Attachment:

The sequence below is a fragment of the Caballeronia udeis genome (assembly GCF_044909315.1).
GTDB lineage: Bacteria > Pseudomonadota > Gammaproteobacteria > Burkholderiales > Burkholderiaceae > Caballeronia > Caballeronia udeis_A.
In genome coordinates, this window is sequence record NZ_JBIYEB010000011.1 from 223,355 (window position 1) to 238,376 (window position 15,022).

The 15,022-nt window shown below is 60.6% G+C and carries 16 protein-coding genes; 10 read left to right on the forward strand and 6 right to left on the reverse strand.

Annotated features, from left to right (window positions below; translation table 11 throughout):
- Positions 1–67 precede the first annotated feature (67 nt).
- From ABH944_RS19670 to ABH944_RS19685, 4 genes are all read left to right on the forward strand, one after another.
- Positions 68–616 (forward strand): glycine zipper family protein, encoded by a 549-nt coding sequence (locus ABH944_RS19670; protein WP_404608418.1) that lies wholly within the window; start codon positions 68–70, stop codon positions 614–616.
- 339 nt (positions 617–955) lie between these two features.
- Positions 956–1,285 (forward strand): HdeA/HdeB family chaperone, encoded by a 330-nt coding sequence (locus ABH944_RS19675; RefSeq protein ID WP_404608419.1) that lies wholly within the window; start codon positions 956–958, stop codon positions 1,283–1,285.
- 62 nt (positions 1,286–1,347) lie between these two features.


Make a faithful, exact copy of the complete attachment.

The sequence below is a fragment of the Caballeronia udeis genome (assembly GCF_044909315.1).
GTDB lineage: Bacteria > Pseudomonadota > Gammaproteobacteria > Burkholderiales > Burkholderiaceae > Caballeronia > Caballeronia udeis_A.
In genome coordinates, this window is sequence record NZ_JBIYEB010000011.1 from 223,355 (window position 1) to 238,376 (window position 15,022).

The 15,022-nt window shown below is 60.6% G+C and carries 16 protein-coding genes; 10 read left to right on the forward strand and 6 right to left on the reverse strand.

Annotated features, from left to right (window positions below; translation table 11 throughout):
- Positions 1–67 precede the first annotated feature (67 nt).
- From ABH944_RS19670 to ABH944_RS19685, 4 genes are all read left to right on the forward strand, one after another.
- Positions 68–616 (forward strand): glycine zipper family protein, encoded by a 549-nt coding sequence (locus ABH944_RS19670; protein WP_404608418.1) that lies wholly within the window; start codon positions 68–70, stop codon positions 614–616.
- 339 nt (positions 617–955) lie between these two features.
- Positions 956–1,285 (forward strand): HdeA/HdeB family chaperone, encoded by a 330-nt coding sequence (locus ABH944_RS19675; RefSeq protein ID WP_404608419.1) that lies wholly within the window; start codon positions 956–958, stop codon positions 1,283–1,285.
- 62 nt (positions 1,286–1,347) lie between these two features.